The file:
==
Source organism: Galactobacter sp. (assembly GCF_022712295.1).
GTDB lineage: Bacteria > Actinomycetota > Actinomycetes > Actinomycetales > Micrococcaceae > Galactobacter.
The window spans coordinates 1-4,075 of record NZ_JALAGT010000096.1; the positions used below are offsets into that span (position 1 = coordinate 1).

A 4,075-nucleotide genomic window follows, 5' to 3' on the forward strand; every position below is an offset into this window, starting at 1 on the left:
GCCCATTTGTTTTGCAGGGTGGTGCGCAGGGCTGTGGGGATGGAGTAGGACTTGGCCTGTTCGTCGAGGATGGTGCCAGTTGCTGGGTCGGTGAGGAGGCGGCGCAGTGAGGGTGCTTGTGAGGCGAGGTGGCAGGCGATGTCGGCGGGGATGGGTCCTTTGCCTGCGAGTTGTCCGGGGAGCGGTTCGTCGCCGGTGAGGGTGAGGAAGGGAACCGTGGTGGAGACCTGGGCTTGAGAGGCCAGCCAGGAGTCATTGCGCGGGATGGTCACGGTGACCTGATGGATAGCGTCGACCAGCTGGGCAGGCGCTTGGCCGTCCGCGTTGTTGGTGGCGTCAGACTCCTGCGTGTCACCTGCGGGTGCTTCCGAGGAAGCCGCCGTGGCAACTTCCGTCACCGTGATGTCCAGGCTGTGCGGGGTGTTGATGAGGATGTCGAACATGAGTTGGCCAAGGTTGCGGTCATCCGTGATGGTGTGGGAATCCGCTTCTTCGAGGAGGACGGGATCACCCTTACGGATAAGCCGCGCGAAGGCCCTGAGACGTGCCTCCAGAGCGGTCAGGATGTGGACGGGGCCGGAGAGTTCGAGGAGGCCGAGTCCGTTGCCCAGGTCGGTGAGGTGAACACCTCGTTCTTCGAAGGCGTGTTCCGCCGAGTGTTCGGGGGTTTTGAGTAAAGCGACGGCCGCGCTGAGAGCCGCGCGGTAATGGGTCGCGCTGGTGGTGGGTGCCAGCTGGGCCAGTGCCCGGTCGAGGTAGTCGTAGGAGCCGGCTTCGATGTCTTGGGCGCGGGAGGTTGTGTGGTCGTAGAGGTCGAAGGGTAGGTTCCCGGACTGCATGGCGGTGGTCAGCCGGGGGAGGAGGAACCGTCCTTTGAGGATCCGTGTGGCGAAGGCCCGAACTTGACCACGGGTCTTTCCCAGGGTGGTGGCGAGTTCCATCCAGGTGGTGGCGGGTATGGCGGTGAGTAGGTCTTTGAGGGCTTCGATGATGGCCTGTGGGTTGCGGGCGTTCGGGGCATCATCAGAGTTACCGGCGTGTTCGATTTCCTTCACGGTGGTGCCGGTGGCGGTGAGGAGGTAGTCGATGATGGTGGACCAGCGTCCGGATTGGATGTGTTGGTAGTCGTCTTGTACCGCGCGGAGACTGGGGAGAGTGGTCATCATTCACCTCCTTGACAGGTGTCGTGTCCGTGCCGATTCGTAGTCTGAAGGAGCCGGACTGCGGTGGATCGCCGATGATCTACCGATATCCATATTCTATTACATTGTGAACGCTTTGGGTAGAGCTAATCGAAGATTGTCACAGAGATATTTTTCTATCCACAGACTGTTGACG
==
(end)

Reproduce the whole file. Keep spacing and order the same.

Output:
Source organism: Galactobacter sp. (assembly GCF_022712295.1).
GTDB lineage: Bacteria > Actinomycetota > Actinomycetes > Actinomycetales > Micrococcaceae > Galactobacter.
The window spans coordinates 1-4,075 of record NZ_JALAGT010000096.1; the positions used below are offsets into that span (position 1 = coordinate 1).

A 4,075-nucleotide genomic window follows, 5' to 3' on the forward strand; every position below is an offset into this window, starting at 1 on the left:
GCCCATTTGTTTTGCAGGGTGGTGCGCAGGGCTGTGGGGATGGAGTAGGACTTGGCCTGTTCGTCGAGGATGGTGCCAGTTGCTGGGTCGGTGAGGAGGCGGCGCAGTGAGGGTGCTTGTGAGGCGAGGTGGCAGGCGATGTCGGCGGGGATGGGTCCTTTGCCTGCGAGTTGTCCGGGGAGCGGTTCGTCGCCGGTGAGGGTGAGGAAGGGAACCGTGGTGGAGACCTGGGCTTGAGAGGCCAGCCAGGAGTCATTGCGCGGGATGGTCACGGTGACCTGATGGATAGCGTCGACCAGCTGGGCAGGCGCTTGGCCGTCCGCGTTGTTGGTGGCGTCAGACTCCTGCGTGTCACCTGCGGGTGCTTCCGAGGAAGCCGCCGTGGCAACTTCCGTCACCGTGATGTCCAGGCTGTGCGGGGTGTTGATGAGGATGTCGAACATGAGTTGGCCAAGGTTGCGGTCATCCGTGATGGTGTGGGAATCCGCTTCTTCGAGGAGGACGGGATCACCCTTACGGATAAGCCGCGCGAAGGCCCTGAGACGTGCCTCCAGAGCGGTCAGGATGTGGACGGGGCCGGAGAGTTCGAGGAGGCCGAGTCCGTTGCCCAGGTCGGTGAGGTGAACACCTCGTTCTTCGAAGGCGTGTTCCGCCGAGTGTTCGGGGGTTTTGAGTAAAGCGACGGCCGCGCTGAGAGCCGCGCGGTAATGGGTCGCGCTGGTGGTGGGTGCCAGCTGGGCCAGTGCCCGGTCGAGGTAGTCGTAGGAGCCGGCTTCGATGTCTTGGGCGCGGGAGGTTGTGTGGTCGTAGAGGTCGAAGGGTAGGTTCCCGGACTGCATGGCGGTGGTCAGCCGGGGGAGGAGGAACCGTCCTTTGAGGATCCGTGTGGCGAAGGCCCGAACTTGACCACGGGTCTTTCCCAGGGTGGTGGCGAGTTCCATCCAGGTGGTGGCGGGTATGGCGGTGAGTAGGTCTTTGAGGGCTTCGATGATGGCCTGTGGGTTGCGGGCGTTCGGGGCATCATCAGAGTTACCGGCGTGTTCGATTTCCTTCACGGTGGTGCCGGTGGCGGTGAGGAGGTAGTCGATGATGGTGGACCAGCGTCCGGATTGGATGTGTTGGTAGTCGTCTTGTACCGCGCGGAGACTGGGGAGAGTGGTCATCATTCACCTCCTTGACAGGTGTCGTGTCCGTGCCGATTCGTAGTCTGAAGGAGCCGGACTGCGGTGGATCGCCGATGATCTACCGATATCCATATTCTATTACATTGTGAACGCTTTGGGTAGAGCTAATCGAAGATTGTCACAGAGATATTTTTCTATCCACAGACTGTTGACG